West Wickham

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Not to be confused with West Wycombe or West Wickham, Cambridgeshire.
West Wickham
West Wickham is located in Greater London
West Wickham
West Wickham
 West Wickham shown within Greater London
Population 14,276 [1]
OS grid reference TQ379660
London borough Bromley
Ceremonial county Greater London
Region London
Country England
Sovereign state United Kingdom
Post town WEST WICKHAM
Postcode district BR4
Dialling code 020
Police Metropolitan
Fire London
Ambulance London
EU Parliament London
London Assembly Bexley and Bromley
List of places
UK
England
London

Coordinates: 51°22′35″N 0°01′09″W / 51.3765°N 0.0193°W / 51.3765; -0.0193

West Wickham is an town, formerly part of the southern English county of Kent, and now part of the London Borough of Bromley. The town lies on the line of a Roman road, the London to Lewes Way, and is east of Croydon and south west of Bromley. It is 10.3 miles (16.6 km) south east of Charing Cross.

About the town[edit]

The history of West Wickham predates the Norman conquest of England in 1066.[1]

West Wickham is mentioned in the Domesday book with the following entry: "In lordship 2 ploughs. 24 villagers have 4 ploughs. 13 salves; a church; a mill at 20d.; a wood at 10 pigs. Value before 1066 8; later 6: now 13. Godric son of Karl held it from King Edward".[1]

In Tudor times, the Manor House Wickham Court was expanded by the Anne Boleyn family and the area was popular for deer hunting. The Grade II listed building,[2] was built by Sir Henry Heydon in 1469.[3] His wife was Anne Boleyn, a daughter of Sir Geoffrey Boleyn, who was Lord Mayor of London in 1469. She was the great-aunt of Anne Boleyn. The house was later sold to the Lennard family in 1580. In 1935, it was sold and adapted for use as an hotel. After World War II, it was sold to the Daughters of Mary and Joseph. An American order of nuns. Currently, it is known as Coloma College (a teacher training college) run by the Daughters of Mary and Joseph, a community of religious sisters.[4]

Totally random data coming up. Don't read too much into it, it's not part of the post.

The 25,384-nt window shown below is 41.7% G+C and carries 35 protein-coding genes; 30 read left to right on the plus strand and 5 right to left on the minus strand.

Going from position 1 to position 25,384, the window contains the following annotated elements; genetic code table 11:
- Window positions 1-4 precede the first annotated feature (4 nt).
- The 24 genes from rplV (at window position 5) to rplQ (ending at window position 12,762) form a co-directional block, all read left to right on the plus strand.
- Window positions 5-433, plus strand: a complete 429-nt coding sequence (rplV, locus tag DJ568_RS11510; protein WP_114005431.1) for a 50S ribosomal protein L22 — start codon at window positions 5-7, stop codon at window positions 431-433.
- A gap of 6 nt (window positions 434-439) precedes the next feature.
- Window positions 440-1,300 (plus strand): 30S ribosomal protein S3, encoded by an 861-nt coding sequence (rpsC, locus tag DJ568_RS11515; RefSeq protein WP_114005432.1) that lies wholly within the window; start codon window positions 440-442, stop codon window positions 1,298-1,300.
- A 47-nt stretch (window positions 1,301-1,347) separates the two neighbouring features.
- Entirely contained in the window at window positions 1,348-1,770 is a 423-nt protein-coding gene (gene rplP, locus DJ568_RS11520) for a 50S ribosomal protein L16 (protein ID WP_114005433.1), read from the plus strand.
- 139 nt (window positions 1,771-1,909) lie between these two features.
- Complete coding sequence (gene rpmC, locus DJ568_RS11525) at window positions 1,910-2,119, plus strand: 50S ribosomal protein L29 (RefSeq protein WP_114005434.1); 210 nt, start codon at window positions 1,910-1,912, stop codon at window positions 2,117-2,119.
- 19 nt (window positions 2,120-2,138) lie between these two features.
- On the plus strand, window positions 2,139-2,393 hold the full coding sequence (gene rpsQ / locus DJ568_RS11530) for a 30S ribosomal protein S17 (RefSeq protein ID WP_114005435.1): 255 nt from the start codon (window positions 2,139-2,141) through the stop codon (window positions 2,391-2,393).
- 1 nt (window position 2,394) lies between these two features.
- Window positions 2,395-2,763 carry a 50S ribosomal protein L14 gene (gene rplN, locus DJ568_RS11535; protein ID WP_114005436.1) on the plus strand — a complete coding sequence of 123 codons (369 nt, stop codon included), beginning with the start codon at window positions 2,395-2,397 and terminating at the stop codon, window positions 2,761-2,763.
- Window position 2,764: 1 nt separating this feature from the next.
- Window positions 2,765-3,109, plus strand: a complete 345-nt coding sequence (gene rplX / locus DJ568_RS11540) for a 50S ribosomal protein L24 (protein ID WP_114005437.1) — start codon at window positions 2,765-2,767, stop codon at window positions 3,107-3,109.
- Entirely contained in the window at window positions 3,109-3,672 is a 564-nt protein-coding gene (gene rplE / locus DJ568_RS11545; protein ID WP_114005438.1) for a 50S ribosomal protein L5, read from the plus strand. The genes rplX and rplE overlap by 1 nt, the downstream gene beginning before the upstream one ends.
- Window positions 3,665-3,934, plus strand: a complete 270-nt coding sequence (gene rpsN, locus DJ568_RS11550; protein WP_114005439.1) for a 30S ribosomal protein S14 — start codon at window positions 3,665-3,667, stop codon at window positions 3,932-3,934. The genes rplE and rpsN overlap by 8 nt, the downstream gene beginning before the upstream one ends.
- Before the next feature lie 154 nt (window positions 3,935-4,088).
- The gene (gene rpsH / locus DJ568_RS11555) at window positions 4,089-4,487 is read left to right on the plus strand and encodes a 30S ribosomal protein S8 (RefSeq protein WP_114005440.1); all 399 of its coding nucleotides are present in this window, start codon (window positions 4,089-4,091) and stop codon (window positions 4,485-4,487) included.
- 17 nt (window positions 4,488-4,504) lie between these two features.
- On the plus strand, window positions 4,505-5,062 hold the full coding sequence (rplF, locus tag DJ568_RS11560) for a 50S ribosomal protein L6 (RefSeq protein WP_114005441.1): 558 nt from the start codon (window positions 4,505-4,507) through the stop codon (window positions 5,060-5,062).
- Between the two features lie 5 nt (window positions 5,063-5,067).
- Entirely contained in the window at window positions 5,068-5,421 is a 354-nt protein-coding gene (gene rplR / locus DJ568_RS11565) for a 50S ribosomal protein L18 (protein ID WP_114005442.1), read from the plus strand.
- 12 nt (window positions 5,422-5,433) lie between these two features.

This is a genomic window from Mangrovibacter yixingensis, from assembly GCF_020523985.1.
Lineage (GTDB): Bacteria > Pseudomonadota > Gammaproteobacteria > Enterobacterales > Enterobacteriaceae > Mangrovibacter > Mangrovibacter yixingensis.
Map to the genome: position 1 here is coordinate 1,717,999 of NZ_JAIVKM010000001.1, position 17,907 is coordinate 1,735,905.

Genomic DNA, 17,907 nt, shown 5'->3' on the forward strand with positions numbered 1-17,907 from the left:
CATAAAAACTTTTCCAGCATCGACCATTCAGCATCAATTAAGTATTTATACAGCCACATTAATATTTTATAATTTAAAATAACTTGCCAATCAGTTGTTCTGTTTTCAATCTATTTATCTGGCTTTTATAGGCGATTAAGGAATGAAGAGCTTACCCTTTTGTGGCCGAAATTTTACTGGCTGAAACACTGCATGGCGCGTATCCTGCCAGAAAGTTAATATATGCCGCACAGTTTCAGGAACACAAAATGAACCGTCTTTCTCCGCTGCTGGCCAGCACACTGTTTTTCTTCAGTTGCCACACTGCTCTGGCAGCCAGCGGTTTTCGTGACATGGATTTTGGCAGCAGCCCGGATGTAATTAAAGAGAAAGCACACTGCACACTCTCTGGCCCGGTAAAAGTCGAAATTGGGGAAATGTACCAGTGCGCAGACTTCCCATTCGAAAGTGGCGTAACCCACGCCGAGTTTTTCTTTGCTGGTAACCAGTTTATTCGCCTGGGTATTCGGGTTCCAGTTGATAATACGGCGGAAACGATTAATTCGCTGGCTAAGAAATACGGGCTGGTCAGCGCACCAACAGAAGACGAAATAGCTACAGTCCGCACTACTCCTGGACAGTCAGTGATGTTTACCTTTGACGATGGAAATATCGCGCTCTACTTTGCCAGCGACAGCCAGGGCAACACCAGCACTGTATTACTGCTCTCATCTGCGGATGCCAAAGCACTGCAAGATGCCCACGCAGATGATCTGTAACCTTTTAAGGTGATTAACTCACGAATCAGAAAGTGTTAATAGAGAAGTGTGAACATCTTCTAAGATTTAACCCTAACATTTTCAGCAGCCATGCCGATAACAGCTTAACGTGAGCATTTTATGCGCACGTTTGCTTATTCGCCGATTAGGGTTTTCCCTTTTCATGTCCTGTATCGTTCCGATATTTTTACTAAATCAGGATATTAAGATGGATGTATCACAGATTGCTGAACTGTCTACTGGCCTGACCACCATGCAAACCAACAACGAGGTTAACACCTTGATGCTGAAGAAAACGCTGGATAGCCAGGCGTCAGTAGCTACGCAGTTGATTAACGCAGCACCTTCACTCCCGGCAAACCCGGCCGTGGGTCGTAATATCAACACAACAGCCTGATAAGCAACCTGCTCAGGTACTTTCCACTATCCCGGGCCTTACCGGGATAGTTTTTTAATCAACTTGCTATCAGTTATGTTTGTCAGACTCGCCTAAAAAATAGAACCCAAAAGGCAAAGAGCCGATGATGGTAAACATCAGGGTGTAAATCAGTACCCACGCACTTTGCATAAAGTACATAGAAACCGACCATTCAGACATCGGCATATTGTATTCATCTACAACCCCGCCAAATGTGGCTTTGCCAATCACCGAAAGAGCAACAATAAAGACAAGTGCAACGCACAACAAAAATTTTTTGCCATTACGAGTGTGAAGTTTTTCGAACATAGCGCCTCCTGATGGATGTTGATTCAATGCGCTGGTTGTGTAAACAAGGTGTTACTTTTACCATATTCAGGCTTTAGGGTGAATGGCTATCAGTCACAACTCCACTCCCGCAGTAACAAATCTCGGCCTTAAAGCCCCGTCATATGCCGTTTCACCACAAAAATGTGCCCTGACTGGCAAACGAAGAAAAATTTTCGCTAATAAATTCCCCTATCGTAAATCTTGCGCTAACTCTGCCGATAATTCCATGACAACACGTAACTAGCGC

Until the 1900s West Wickham remained a small village. The inter-war period saw rapid development and transformation into a suburb, facilitated by the arrival of the railway (which had opened in 1882).

Modern day West Wickham is a suburb of Greater London, after the London Government Act 1963, which came into effect in 1965, with West Wickham absorbed into the London Borough of Bromley. Like many suburbs of Greater London the area consists of local retail outlets, pubs, restaurants and primarily 1930s housing.

The Swan Public House, West Wickham

It also hosted a plaque containing the original bark of Stock Tree (a tree so called as it was behind the village stocks) that once stood opposite 'The Swan' which was cut down owing to the requirement to build a new road. The plaque and bark now reside at West Wickham Library, on Glebe Way.

West Wickham is also home to Beccehamians RFC a rugby union club founded in 1933 which plays competitive rugby at Sparrows Den at the bottom of Corkscrew Hill.[5]

Other clubs nearby include Croydon RFC (formerly Shirley Wanderers), a club that currently competes in Surrey 1, that has a rugby pitch used often for county matches.